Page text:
Interview with proglib.io
Recently I was interviewed for the Russian IT website proglib.io. Since it might be interesting for non-Russian speakers, here it is in the original English version.
In 2009 I started working at a local company as a Python developer where we built websites for big companies, using Plone and Django. In 2010 some clients started asking for iPhone apps, I expressed an extreme interest in learning to build said apps, and that was the beginning of my career as an iOS developer: getting paid to learn how to build iPhone apps.
Almost everything. When I started, not only were we all still using Objective-C (which I actually really liked), but even ARC didn’t exist yet. Wrapping my head around retain counts, dropping in retain and release calls until code didn’t crash anymore, was hard.
Xcode wasn’t one integrated tool yet; Interface Builder was its own app, so you could open both side by side. That was pretty nice.
Even “blocks” (closures, completion handlers), didn’t exist yet, optionals didn’t exist, array and dictionary literals didn’t exist, storyboards didn’t exist, the list goes on and on.
Obviously I had to first learn Objective-C, UIKit, Foundation, and all those other frameworks. Later on I had to learn Swift, functional programming, reactive programming, and all the new frameworks and APIs Apple have introduced over the years. MVC, MVVM, Coordinators, the Composable Architecture. Learning never stops!
Most of all though, writing iOS apps is so much different from writing a web app, so learning the right patterns, like delegates and how to deal with (background) threads, was a bit of a learning curve.
I wouldn’t say they weren’t a big company in 2010. Sure, they’re massive now, but the iPhone had been a huge hit since the very first one. In any case, I didn’t care about the size of Apple, I just knew from the very first rumors of an “Apple phone”, that it was going to be great. When Jobs introduced the iPhone, I was in love, and I knew I had to get one. It took until the iPhone 3GS until it was available in the Netherlands.
I wanted to develop apps for this device because it was so polished and slick. Everything was fast and smooth, the apps user friendly and well designed… it was so much better than anything before it, it was revolutionary.
I love Swift! I waited until Swift 3 until I started using it. There were way too may changes in the early Swift versions, I was working on big complex Objective-C apps, I did like Objective-C just fine, so I waited until the right moment to start using it. That moment came in December 2016; I just started working as a freelancer, and I started a brand new project from scratch, so Swift seemed like the obvious choice at that moment.
SwiftUI on the other hand… I love the concept of it, I would love to be able to use it, but it’s just not ready yet. I’ve built a medium-complex side project using SwiftUI 1 when it was just released, and while I loved the initial boost in productivity, that quickly turned to annoyance as I spent way waaaaay too much time working around bugs and glitches in SwiftUI itself. Easy things became really easy, but hard things became impossible. I scrapped that side project.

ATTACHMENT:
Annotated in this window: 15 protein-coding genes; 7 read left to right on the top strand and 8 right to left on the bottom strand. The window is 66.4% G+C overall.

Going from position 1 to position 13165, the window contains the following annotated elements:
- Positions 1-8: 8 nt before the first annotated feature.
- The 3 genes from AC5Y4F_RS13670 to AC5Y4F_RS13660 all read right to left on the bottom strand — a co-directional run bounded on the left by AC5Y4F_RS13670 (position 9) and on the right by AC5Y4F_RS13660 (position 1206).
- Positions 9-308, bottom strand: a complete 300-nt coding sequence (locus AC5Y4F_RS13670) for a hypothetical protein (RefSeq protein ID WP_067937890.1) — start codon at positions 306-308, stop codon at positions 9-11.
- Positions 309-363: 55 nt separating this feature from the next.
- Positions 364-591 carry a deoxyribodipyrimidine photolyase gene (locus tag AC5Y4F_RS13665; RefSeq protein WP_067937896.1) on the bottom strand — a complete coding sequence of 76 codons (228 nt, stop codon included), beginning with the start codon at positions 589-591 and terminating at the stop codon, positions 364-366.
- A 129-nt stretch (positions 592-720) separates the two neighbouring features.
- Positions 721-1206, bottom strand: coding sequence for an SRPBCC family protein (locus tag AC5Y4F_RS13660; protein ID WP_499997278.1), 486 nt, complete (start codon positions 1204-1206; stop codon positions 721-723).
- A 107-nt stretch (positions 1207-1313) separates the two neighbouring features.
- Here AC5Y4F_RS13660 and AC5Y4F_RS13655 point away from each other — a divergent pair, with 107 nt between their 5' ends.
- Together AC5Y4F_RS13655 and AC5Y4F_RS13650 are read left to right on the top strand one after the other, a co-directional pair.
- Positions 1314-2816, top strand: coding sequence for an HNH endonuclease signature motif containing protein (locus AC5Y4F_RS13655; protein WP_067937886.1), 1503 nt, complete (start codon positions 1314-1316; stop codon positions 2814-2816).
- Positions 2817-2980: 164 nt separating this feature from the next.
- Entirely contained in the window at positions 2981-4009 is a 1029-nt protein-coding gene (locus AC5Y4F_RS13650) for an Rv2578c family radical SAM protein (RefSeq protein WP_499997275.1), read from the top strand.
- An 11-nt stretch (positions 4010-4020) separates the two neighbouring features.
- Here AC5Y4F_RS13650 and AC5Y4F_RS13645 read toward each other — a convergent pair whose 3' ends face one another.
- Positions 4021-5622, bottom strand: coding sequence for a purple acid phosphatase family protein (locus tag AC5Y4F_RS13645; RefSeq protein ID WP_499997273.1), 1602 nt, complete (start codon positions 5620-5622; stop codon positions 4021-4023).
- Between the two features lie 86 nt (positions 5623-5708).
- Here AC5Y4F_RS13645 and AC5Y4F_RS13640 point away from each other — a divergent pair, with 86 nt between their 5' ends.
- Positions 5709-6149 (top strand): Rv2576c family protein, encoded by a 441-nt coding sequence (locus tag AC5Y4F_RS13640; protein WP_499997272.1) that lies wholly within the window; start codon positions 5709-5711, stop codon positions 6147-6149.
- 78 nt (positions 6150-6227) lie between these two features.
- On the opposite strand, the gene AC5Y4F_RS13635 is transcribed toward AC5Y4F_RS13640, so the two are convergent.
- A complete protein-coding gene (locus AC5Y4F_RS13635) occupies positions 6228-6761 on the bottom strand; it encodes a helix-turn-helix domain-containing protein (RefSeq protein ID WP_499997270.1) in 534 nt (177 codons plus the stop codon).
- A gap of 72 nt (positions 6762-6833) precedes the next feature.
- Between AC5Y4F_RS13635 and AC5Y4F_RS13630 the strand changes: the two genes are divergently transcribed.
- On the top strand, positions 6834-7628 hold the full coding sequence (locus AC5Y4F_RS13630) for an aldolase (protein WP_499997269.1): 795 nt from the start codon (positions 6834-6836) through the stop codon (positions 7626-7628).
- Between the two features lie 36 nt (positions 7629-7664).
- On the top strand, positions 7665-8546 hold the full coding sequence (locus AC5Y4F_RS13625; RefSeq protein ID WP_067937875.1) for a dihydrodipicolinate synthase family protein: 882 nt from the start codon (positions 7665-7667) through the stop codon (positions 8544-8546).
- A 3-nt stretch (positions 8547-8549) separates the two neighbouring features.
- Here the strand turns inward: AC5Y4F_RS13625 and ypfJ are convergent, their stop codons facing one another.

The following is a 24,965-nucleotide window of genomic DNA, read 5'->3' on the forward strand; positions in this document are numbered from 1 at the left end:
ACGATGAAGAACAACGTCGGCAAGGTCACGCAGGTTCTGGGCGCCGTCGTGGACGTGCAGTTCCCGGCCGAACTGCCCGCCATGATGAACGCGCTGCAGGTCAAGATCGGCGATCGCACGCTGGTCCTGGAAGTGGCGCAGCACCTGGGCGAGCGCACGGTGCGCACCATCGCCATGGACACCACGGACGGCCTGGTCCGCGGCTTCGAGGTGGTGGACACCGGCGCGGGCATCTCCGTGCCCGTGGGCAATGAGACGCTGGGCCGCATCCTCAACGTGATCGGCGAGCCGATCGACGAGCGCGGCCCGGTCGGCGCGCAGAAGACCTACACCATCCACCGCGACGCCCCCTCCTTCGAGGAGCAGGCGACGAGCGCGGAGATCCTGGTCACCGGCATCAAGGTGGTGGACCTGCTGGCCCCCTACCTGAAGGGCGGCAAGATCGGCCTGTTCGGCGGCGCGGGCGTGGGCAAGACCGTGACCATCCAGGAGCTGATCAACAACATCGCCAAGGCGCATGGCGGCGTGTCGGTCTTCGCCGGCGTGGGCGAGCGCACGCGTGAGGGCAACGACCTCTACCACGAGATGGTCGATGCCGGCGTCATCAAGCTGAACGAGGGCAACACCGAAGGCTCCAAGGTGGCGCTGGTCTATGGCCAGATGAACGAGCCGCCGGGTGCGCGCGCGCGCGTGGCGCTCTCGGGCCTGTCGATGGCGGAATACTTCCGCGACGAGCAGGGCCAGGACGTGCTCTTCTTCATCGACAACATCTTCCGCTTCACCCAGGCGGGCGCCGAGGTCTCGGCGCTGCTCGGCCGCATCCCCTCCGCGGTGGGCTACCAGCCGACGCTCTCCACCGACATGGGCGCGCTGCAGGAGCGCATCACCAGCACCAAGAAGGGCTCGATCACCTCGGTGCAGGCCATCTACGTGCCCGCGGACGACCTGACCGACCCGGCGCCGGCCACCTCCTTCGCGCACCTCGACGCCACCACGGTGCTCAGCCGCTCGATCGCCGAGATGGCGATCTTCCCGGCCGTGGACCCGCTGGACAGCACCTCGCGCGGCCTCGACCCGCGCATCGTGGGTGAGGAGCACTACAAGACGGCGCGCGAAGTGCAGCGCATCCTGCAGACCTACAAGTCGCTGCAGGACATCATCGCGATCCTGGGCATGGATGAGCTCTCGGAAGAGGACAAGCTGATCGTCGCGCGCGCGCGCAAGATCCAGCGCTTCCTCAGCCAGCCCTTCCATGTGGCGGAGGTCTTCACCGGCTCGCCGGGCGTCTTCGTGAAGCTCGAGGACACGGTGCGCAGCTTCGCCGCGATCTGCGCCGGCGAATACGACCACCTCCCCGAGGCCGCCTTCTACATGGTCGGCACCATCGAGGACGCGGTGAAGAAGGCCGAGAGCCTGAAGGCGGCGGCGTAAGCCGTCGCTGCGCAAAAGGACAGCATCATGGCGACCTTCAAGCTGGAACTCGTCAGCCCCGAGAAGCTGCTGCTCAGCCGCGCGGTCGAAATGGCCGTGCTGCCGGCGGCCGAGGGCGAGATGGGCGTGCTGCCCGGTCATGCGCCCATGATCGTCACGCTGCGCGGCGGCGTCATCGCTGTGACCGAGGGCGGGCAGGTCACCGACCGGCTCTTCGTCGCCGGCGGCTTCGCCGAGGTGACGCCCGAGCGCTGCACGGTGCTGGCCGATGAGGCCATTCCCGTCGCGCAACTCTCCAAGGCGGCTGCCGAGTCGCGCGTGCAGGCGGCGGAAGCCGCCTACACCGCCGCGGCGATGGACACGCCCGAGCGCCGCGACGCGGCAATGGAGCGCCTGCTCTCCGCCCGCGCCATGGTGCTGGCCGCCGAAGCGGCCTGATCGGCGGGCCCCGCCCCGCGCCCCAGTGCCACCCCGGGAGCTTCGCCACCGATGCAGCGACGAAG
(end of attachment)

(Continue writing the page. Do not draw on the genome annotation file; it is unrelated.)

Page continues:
I do have hopes that SwiftUI has gotten better with iOS 15, but unless you build an app for iOS 15+ only, it kind of doesn’t matter how good it is now. Realistically I don’t see myself using SwiftUI for production for the next 2 or 3 years.
What I’d want to change is for Swift and SwiftUI changes to be usable with older iOS versions. For example Swift’s new async/await support is really really awesome. But.. iOS 15+ only. I’d love for Apple to find a way to remove these kind of dependencies from the core OS itself, so that individual frameworks can get updated without a whole major OS upgrade. Same goes for apps like Mail, Weather, Notes, etc. Why are they part of iOS itself? If they were in the App Store like any other app, they could be updated more often with less trouble.
Did you have any mistakes, and what would you suggest for the guys from Russia who are just starting to understand iOS development?
Not really a mistake, but I kinda wish I would’ve jumped on the FRP bandwagon a bit earlier than I did. I never really liked RxSwift (or ReactiveCocoa back in the Obj-C days), it never really clicked until I started using ReactiveKit and Bond back in 2019. I am now using Combine in all my apps since 2020 and I can’t imagine going back to the old way of building apps.
If you’re just starting out with iOS development, the number one piece of advice I would give is to not get overwhelmed with all the different architecture options, or wanting to do it “perfect” from the beginning. Just go with MVC, don’t care if you end up with massive view controllers or not. Use storyboard with segues if you like those, don’t even think about Coordinators yet. Forget about Combine and reactive functional programming. Just start with the basics and have fun! You’ll figure out what doesn’t scale when you start building bigger and better apps, and you’ll search for solutions for those problems as you come across them. But if you want to do everything perfect from the beginning, you’re just going to end with analysis paralysis and not doing anything at all.
SwiftUI and async/await. Too bad that future is still a few years off for real world apps where you have to support older iOS versions.
I am working on a project for a client, where I work on the iOS app and the server code as well. I plan to keep having fun as a freelance developer, taking projects that interest me.
I am almost 40 though, I don’t know how long I want to keep being a developer, freelance or not. So eventually I might want to focus more on being a mentor, something I really enjoy doing now a few hours a week. We’ll see!